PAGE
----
: The Tao of Motor Oil
: Jeff Finlin
: Bent Wheel Songs/BMI
: Fort Collins
Where to find it
Why we like it
: To call a musician a "poet" is not always a compliment. Poetry often dwells in the realm of pretension and pomp. Still, we expect our songwriters to be poets. But we also want them to speak to us with an ease that resonates as common, yet also with a clear profundity that says beautifully, perfectly what we wish we could.
Jeff Finlin does just that on The Tao of Motor Oil
. His words may catch your heart off-guard, but know better: This songwriter is a poet in the guise of an everyman. His music may be the disguise: As on past efforts, Finlin travels the railways and highways of the American sound, drawing from country, blues, and rock ‘n roll---without following well-tread paths. His music is familiar but fresh and overflowing with soulful inspiration.
In the end, the poet prevails in the shadows. As the title signals, this is an album about movement: "Tao" loosely translates as “the way.” It seems Finlin sees the release from struggle as an open highway, a fascination he shares with one of his fans, Bruce Springsteen. But this is a freedom that no car, no highway will allow you to control, because that is not the way. "Take your hands off the wheel. Just let go," Finlin sings.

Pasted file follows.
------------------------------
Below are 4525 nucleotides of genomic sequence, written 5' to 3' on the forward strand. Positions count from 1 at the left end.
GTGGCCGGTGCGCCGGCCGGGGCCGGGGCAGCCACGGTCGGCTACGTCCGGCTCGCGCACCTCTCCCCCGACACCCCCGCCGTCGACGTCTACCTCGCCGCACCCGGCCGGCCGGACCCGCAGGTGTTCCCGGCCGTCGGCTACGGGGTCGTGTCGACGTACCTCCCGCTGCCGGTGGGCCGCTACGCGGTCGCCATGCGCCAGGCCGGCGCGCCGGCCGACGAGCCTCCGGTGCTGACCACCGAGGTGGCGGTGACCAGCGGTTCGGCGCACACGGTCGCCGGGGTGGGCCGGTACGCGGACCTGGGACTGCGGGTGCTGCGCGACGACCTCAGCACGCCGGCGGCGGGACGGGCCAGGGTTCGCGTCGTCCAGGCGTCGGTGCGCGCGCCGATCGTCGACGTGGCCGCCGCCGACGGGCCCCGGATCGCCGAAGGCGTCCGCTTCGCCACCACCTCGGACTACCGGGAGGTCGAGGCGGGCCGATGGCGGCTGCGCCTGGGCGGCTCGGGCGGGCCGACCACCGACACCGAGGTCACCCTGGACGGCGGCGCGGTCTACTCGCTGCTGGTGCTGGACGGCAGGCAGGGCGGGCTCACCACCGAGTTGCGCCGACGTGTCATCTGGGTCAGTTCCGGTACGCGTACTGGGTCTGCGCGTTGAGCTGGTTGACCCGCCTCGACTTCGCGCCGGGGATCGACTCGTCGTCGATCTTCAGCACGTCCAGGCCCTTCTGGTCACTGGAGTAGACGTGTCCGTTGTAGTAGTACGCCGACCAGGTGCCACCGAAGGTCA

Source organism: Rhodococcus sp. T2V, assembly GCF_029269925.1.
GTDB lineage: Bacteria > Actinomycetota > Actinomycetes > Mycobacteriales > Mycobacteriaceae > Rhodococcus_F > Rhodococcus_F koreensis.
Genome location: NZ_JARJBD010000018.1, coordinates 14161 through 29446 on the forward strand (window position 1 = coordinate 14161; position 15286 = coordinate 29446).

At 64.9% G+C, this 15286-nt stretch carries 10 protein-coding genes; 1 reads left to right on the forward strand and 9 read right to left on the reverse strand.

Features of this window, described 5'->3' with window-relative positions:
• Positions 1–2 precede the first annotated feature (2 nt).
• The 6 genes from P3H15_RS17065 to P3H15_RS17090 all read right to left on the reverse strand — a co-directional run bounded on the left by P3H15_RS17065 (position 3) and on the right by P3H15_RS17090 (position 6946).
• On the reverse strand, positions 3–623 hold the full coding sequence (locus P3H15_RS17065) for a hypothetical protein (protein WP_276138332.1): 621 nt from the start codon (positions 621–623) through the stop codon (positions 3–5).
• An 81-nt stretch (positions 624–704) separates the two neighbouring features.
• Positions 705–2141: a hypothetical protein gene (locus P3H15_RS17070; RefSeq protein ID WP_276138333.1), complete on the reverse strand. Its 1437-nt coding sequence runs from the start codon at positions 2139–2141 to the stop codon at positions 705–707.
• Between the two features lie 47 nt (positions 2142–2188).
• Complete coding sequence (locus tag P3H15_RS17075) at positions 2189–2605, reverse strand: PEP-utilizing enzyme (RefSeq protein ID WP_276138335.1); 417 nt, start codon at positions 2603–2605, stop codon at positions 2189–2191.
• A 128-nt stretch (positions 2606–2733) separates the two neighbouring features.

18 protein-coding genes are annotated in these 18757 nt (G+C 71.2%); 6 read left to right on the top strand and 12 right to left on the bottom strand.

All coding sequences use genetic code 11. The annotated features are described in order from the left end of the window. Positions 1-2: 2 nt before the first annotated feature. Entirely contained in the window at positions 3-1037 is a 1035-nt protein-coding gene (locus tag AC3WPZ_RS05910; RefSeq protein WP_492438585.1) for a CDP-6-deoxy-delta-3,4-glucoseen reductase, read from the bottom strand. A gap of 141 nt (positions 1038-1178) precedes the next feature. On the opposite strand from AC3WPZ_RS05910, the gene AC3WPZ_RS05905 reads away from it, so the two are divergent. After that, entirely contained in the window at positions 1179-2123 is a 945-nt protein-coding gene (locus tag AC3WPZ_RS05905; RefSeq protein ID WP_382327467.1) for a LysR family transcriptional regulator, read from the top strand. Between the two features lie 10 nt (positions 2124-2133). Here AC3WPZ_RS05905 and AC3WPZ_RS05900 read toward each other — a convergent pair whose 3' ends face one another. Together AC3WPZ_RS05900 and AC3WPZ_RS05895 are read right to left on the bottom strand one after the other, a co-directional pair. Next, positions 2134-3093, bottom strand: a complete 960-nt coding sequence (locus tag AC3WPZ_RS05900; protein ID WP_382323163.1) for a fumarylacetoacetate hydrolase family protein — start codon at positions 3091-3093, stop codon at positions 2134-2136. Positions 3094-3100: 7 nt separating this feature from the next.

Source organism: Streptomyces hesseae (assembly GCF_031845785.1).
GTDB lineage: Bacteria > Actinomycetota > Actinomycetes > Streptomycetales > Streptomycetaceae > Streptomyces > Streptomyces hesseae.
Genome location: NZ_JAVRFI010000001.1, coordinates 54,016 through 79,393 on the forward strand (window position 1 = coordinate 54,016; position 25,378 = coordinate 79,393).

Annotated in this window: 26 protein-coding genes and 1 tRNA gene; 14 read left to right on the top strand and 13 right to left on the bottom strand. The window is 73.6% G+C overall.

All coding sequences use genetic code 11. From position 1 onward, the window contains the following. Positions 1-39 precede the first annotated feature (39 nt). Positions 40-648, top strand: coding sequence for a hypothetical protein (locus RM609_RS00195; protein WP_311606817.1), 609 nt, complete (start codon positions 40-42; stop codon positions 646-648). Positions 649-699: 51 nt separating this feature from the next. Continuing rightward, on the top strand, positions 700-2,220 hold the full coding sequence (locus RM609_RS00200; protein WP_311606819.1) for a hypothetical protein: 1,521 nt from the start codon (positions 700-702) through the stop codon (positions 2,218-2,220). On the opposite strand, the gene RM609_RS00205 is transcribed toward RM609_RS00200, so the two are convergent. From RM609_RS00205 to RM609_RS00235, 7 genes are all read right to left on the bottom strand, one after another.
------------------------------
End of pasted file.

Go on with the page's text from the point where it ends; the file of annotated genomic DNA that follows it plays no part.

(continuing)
None of this is heavy handed. Finlin's characters are not always escaping unique, dramatic problems worthy of a feature film. There is nothing special about a broken heart, really. "You can sleep and I will drive / We'll watch the skyline drift away / Thank God we made it out this time."
What you will find on The Tao of Motor Oil
is the complex beauty of lives we could encounter any day, filtered through the gaze of a day-to-day poet.
: Read J.R. Moehringer's profile of Finlin
from our July 2007 edition of the magazine.